Brian McGuigan – Charity begins at Ardboe
YOU CAN put a footballer onto any pitch in the world, and he’ll quickly adjust. Put him on a stage however and you find a man completely out of his comfort zone… and out of his depth!
Last Saturday and Sunday night, I was part of the Ardboe team which took part in the Just Dance for Autism event. The show saw groups from all the local clubs, ourselves, Moortown, Lavey, Loup, Magherafelt O’Donovan Rossa, Cookstown Fr Rocks, Naomh Colmcille hurlers, Rainey Old Boys rugby and Springhill Boxing Club Moneymore, go head to head in what was basically one big dance-off.
I must admit that going onto that stage last week, I was more nervous than I have been about anything for an awful long time. When we were originally asked to take part, it seemed easy, no big deal, but as the date drew closer the reality of the task really started to sink in.
After an extensive series of trials, auditions and fitness tests, we had selected our crack commando dance team. It consisted of myself, my younger brother Shay, his girlfriend Jodie Bloomer, club chairman Kieran Devlin, Stevie Coney and Michelle Downey.
Two girls came in and met with us a few times, got a bit of a routine together, but then you were let loose and you were on your own.
The judging panel was an intimidating one. Willie Anderson, former rugby international, Noel McGinn, Cahir O’Kane of the Derry Post, Carol Doey who is a playwright, and Ramona Nicholas who was on RTE’s Secret Millionaire a few weeks back. Their comments were great, and helped to add to the night. With Thomas Niblock of BBC as the MC on the night, the whole thing was very professional and that added to the pressure.
The weird thing for me was that despite how many big games you’d played in and how many big crowds you’d been in front of, this was totally nerve-wracking because you were doing something you really couldn’t do. You can kick a ball all you want, but trying to dance when you really can’t dance is a whole different story, and required a bit of alcohol consumption to get us through!
Our act started off with Dolly Parton’s Nine To Five, then moved on to Queen’s I Want To Break Free, before finishing off with a little bit of Run DMC. The first two parts saw me dressed up as a woman, something I don’t usually get the chance to do, not in public at least. Poor Jennifer had to tidy her wardrobe some amount of times over the past few weeks as I tried to find the perfect outfit.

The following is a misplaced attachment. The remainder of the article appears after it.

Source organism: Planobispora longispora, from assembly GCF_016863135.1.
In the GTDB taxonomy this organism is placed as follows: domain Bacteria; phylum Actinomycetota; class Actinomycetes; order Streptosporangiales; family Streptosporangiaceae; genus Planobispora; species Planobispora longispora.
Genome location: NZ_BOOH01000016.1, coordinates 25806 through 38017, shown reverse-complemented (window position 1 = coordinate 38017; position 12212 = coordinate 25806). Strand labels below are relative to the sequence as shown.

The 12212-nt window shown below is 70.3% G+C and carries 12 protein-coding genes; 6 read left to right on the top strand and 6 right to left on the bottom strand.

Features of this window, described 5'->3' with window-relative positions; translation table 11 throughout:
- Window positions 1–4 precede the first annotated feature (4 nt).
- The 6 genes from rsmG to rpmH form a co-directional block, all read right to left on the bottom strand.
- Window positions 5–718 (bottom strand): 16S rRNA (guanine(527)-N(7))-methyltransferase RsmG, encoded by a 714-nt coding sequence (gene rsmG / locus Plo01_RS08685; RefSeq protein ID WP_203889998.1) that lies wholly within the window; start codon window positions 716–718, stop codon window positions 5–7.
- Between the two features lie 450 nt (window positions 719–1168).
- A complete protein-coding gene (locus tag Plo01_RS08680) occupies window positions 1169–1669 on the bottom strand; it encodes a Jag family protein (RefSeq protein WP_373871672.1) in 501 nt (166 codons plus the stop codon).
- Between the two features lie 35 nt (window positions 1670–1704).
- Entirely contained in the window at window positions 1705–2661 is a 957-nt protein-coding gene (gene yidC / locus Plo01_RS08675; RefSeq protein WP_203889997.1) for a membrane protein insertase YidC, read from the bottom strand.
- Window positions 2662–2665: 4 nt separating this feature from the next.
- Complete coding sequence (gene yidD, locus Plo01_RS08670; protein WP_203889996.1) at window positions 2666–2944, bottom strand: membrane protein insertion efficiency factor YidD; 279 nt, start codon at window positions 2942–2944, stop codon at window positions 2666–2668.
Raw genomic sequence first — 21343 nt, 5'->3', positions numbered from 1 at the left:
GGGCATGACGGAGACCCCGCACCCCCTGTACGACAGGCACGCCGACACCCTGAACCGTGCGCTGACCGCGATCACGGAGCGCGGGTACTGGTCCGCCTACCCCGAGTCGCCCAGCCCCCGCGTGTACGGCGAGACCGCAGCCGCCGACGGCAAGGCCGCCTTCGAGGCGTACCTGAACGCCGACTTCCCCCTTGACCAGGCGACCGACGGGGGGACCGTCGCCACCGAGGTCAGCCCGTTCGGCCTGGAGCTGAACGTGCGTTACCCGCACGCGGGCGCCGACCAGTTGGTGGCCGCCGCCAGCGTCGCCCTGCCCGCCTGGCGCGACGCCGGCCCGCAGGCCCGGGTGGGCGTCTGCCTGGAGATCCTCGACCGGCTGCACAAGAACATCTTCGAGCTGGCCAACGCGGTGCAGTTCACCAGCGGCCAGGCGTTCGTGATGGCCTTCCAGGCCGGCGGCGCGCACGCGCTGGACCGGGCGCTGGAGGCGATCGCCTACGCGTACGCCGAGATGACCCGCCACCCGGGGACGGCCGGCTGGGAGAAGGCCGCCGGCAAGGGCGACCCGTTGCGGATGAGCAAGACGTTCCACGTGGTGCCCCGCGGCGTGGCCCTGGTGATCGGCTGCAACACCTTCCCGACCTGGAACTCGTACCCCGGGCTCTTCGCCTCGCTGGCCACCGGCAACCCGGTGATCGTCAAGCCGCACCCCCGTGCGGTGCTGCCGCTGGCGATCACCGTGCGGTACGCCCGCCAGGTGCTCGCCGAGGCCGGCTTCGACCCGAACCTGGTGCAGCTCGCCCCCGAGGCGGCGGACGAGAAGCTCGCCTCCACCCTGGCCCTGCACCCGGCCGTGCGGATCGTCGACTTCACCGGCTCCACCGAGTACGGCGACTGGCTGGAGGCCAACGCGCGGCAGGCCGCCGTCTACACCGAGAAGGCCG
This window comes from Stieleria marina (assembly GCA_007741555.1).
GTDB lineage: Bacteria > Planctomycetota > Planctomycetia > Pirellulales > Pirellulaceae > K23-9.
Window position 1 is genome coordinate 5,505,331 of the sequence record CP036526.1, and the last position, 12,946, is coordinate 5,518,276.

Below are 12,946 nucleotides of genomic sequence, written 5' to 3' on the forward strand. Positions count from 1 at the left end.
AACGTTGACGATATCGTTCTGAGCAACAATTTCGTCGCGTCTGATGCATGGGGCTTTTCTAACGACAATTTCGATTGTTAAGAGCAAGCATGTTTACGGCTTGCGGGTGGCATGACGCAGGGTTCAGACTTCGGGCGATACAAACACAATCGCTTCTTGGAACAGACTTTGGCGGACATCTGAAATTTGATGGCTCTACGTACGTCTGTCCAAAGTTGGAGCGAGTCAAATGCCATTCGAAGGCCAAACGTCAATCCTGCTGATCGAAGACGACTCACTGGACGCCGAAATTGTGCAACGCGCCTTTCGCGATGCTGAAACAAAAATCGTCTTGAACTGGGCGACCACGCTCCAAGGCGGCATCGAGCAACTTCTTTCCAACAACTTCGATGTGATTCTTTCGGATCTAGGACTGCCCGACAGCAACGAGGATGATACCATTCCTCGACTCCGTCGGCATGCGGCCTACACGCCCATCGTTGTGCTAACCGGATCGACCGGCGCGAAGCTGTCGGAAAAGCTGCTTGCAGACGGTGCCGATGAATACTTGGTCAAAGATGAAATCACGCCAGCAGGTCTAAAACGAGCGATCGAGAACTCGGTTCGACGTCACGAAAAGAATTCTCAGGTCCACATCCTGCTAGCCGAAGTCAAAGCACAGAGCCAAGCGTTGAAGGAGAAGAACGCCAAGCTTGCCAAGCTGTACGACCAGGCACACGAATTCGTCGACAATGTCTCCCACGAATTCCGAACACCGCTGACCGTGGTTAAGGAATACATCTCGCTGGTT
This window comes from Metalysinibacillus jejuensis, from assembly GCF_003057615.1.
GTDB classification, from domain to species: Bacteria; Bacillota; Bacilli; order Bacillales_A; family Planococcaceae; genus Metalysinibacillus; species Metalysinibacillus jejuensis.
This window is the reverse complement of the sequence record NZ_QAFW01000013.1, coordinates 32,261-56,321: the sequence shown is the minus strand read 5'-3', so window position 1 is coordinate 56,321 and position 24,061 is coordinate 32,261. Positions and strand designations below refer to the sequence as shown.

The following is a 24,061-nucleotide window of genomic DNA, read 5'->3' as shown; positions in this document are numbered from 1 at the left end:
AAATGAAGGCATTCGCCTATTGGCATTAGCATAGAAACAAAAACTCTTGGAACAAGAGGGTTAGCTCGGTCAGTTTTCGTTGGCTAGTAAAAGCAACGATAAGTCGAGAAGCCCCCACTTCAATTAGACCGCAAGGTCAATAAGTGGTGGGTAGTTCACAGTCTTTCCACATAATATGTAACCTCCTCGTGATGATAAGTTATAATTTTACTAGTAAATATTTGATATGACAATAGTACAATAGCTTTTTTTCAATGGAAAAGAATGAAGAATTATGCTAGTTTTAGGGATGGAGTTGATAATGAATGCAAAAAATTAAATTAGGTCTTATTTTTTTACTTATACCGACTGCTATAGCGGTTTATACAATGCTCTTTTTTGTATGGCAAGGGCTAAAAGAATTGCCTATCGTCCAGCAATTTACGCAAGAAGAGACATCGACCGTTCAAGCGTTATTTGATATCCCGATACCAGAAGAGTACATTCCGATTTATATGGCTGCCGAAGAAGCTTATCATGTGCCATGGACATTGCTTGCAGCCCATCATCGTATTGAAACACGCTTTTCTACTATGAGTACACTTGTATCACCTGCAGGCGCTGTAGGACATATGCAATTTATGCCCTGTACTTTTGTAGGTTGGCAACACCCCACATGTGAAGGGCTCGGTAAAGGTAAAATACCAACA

One of the highlights of the night had to be seeing my former county colleague Chris Lawn prancing around the stage as a ballerina, complete with white leotard and tutu. It really was a sight to behold.
Chris was one of a number of famous faces from the county scene to lend their support. Kevin McCloy was magically transformed into a black man for one night only, doing somersaults across the stage. Cailean O’Boyle dared to step out in a pair of short, tight denim hotpants that would have put Daisy Duke to shame. But one of the biggest talking points was not PJ Quinn’s performance as Michael Flatley, but rather his body. Let’s just say the Moortown man earned himself a whole lot of groupies by the end of the night.
With a set of jerseys up for grabs for the winning team, and local bragging rights up for grabs, it was always going to be competitive. Yes, the craic was great backstage and we all had a good laugh, but make no mistake; every team was there not only to try and avoid making a show of themselves, but also to try and win the thing. In the end it was Loup on Saturday night and Lavey on Sunday night who took the spoils, making it a clean sweep for the Oak Leaf county, but the real winner was the Mid-Ulster Autism group.
Shane and Edel McFlynn deserve huge credit for organising such a successful event. Not only did they raise a good amount of money for the Mid-Ulster Autism group, but they also succeeded in raising awareness of the condition.
I must admit that autism was never really something I would have known about, but after reading and listening
There are currently over 20,000 individuals and families affected by autism in Northern Ireland alone. That’s an awful lot of people who are on the autism scale, affected by a difficulty communicating or coping in social situations, experiencing extreme anxiety in social situations, and having difficulty understanding social rules.
There were people who I had been talking to before who I never even knew had autism, and I think that now I have been given even a small bit of information about it, I feel much more aware of the condition and have a better understanding of what is involved.
Shane and Edel, as a result of their experiences with their own son, have helped create a situation where all GAA coaches in Tyrone and Derry will now be educated in how to work with autistic children, with the GAA at a national level having given their support to the project and promising to roll it out on a national scale.
Their condition should not be a barrier to autistic children being able to participate in Gaelic games, or in any other pastime they wish to be in. Yes, it might take a bit of time and a bit of an education process, but we must do all we can in order to help them to enjoy our games as much as any of their friends and peers.
A few weeks ago, Philip Jordan abseiled down the side of the Europa Hotel in Belfast to help raise money for the Oscar Knox appeal. He’s the little boy who is currently battling cancer, and is currently in America for potentially life-saving treatment.
I’m not saying that as Gaelic footballers we’re any sort of big celebrities, but if the wee bit of a profile you get from playing county football can be put to good use in helping to get people through the doors and raise money for good causes, then that can only be a good thing, and long may it continue, although I might just get myself a bit more dance practice in first!